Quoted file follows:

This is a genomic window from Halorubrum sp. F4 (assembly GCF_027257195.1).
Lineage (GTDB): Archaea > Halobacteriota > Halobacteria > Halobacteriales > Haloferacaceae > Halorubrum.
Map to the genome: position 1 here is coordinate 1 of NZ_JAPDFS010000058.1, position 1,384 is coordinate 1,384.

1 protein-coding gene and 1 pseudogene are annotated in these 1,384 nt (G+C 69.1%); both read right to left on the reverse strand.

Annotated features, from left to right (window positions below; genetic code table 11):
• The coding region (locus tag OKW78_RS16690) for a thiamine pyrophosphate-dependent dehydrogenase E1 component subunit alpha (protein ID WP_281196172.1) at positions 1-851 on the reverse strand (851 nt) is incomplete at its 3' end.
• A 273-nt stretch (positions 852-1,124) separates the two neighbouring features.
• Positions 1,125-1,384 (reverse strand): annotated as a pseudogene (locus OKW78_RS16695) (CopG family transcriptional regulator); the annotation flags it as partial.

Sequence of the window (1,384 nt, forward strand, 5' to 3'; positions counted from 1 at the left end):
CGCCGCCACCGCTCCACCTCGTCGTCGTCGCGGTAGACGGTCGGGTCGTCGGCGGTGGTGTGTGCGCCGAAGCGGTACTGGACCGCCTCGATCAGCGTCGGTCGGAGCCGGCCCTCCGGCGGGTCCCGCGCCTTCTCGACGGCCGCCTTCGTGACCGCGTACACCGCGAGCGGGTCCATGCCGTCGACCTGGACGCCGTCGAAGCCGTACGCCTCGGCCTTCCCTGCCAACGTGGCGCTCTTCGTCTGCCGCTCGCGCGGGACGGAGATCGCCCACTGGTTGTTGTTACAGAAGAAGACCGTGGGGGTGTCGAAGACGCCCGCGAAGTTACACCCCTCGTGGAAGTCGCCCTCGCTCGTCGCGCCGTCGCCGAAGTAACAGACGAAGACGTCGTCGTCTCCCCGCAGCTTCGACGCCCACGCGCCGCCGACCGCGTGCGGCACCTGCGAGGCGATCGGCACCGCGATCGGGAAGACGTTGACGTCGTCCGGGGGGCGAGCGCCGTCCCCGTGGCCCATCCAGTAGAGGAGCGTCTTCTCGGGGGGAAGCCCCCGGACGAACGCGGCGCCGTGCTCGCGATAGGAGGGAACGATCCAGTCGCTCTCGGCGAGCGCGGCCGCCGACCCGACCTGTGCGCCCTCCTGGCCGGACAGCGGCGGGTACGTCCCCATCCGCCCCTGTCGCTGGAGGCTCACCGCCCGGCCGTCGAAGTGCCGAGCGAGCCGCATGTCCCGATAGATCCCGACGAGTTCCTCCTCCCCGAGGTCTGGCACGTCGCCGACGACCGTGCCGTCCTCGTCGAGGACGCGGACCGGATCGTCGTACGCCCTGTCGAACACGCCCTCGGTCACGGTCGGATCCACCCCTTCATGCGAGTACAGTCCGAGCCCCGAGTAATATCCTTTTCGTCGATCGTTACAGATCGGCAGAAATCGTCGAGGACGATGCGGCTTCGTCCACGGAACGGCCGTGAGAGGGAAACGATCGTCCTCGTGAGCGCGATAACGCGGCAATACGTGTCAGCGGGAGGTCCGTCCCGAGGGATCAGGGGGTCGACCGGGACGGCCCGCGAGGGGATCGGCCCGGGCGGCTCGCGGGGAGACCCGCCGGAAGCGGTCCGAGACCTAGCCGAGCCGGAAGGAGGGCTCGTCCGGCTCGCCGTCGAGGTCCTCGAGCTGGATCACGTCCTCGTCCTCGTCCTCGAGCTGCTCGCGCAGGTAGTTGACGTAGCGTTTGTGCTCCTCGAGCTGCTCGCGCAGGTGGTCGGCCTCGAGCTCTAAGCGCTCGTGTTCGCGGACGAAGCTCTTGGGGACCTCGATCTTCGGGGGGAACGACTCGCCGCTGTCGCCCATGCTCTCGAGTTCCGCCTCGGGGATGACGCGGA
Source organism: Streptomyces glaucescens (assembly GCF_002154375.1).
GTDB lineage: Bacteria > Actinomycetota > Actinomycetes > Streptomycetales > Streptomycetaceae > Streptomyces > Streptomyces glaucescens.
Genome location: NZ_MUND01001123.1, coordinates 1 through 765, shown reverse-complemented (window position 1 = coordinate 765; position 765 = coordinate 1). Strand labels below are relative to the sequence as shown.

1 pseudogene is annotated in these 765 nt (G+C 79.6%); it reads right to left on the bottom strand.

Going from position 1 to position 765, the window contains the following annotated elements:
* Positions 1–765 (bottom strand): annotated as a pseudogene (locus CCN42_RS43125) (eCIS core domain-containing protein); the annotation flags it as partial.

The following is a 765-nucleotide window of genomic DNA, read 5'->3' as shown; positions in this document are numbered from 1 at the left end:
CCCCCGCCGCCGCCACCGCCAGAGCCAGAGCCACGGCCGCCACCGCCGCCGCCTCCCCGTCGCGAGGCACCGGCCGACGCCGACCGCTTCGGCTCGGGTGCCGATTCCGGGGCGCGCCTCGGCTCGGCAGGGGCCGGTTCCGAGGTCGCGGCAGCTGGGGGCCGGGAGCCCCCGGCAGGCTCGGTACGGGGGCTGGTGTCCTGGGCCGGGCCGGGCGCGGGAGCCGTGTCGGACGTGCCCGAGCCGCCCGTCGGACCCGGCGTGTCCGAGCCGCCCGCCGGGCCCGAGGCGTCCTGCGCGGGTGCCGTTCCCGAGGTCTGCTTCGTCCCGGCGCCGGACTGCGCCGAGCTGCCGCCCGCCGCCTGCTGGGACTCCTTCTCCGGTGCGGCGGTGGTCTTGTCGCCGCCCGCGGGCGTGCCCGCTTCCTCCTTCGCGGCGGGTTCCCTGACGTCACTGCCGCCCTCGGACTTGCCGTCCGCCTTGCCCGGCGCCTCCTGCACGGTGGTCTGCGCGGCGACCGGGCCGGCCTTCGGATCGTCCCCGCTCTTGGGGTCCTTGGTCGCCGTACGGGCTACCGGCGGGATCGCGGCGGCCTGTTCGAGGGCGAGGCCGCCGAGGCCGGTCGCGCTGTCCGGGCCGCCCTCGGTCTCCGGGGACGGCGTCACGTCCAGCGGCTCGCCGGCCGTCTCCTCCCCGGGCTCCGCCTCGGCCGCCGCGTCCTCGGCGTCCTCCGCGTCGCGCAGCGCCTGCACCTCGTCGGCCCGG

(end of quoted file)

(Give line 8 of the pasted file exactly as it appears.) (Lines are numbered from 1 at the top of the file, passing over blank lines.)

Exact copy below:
• Positions 1,125-1,384 (reverse strand): annotated as a pseudogene (locus OKW78_RS16695) (CopG family transcriptional regulator); the annotation flags it as partial.